Discussion in 'other anti-virus software' started by ronjor, Dec 7, 2020.
Ingrid Lunden@ingridlunden December 7, 2020
"...Avira has built its business around a freemium model that Norton said it plans to keep...
NortonLifeLock is likely to use the asset to help it grow specifically in Europe..."
Good news , A norton free antivirus could be the result
Well as for myself, even free I would not use it
great news. the best thing happened to avira in 10 yrs.
Perhaps they will redesign Avira, from what I've been reading a lot of people or unhappy about the newer versions. But didn't see this one coming for sure. And 360 million dolar sounds like quite a lot of money, perhaps Avira is more succesful than thought.
IMHO, Avira has been undervalued and Norton LifeLock has bought it in a bit of a sale.
The good thing about this is: Norton LifeLock can now dissociate with Symantec, and it looks like we will see Avira tech in Norton products soon (end of Symantec) - not too far off from an earlier assumption I made about seeing Norton products with a different AV engine. Avira will likely continue it's own brand outside the US too.
As for the flipside: We'll see how far Norton LifeLock can go with it's limited resources compared to the old Symantec. If they've acquired the enterprise IP/portfolio of Avira, you can say this was an acquisition Norton needed just to survive in the market.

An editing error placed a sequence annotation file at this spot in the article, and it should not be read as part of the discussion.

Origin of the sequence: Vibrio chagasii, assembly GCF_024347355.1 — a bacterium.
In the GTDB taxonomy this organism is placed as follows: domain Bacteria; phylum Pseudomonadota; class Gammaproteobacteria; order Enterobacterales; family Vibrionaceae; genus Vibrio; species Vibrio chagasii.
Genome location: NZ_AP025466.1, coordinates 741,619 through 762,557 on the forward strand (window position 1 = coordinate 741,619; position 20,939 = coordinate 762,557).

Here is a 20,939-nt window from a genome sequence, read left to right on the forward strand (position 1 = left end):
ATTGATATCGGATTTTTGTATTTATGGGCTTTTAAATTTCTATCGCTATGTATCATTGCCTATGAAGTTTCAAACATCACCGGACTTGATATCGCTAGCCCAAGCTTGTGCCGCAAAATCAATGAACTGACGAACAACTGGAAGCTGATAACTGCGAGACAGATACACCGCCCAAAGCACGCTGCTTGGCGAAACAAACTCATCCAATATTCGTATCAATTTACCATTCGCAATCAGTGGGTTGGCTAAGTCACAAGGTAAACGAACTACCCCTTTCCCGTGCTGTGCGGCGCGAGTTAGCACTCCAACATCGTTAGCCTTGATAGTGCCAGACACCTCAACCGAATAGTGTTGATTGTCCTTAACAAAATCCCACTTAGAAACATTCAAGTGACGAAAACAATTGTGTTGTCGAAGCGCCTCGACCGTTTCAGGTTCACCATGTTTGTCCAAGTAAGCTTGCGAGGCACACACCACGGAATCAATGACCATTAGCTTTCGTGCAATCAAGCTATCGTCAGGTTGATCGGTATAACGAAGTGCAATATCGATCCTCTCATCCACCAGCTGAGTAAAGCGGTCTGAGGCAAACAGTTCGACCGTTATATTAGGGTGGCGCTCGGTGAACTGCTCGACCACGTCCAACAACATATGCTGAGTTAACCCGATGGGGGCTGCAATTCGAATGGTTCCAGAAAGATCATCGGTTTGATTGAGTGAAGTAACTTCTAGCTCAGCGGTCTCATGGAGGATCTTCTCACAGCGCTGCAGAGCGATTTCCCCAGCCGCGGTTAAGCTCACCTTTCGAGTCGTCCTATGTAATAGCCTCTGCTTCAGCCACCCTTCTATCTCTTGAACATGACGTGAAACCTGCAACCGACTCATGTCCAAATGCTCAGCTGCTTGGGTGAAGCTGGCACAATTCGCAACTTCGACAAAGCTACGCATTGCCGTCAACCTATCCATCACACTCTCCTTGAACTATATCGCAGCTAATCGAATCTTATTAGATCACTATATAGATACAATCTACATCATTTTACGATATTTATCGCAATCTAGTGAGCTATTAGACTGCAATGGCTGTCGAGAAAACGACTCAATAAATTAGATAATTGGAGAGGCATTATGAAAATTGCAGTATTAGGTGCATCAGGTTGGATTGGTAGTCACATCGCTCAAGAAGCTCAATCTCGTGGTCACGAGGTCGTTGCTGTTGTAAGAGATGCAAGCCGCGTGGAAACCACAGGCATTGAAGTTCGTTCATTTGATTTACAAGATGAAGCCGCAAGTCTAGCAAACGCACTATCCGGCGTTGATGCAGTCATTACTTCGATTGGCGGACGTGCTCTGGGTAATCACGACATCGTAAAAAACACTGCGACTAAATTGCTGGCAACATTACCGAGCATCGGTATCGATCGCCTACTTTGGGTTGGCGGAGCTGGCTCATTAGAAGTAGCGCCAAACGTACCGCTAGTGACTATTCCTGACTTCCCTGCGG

P.S. "50% operating margin post-synergies" does not sound like good news to me. Let's hope Avira remains competitive.
Reminds me of Webroot being acquired by Carbonite, then OpenText acquires Carbonite in the same year.
Companies falling like dominoes.
According to the article, Avira's CEO will be joining Norton/LifeLock. Truly a merger of two big guns in the AV industry. I kind of like this development.
Bad news for Avira partners, especially for F-Secure, but maybe it is good news for Norton users, after all nowadays it is a mediocre solution, they simple dont have malware expertise anymore, they really need Avira for signatures and malware hunting.
I doubt they'll stop the SDK services. But Norton has a very poor track record for M&A.
If they play their cards right, they can leverage Avira to re-enter the enterprise and SMB space, where they can think of making money.
If they don't, we'll probably lose both Avira and Norton in a few years.
The SDK partners will probably just find something else (or go back to BitDefender).
About Avira | German-engineered antivirus
Thanks I didn't know about this. Of course we don't know if it's actually true or not, but at least they took the time to mention this. Let's hope it will stay the same now that they have been acquired.
Perhaps you're right, but I have looked it up, Avira has a revenue of 82 million dollar, cool but seems they are one of the smaller players.
DITTO...in a very BIG way!
For freemium players, valuation is not done solely on revenue, and hence, basing it solely on that would actually not be fair.....
They (Norton) would have to pay me to use it, and I'm not cheap
Can you explain it a bit more? Because I often don't understand why companies pay so much when they take over companies. Is it based on the technology that they buy, or based on expected revenue in the future?
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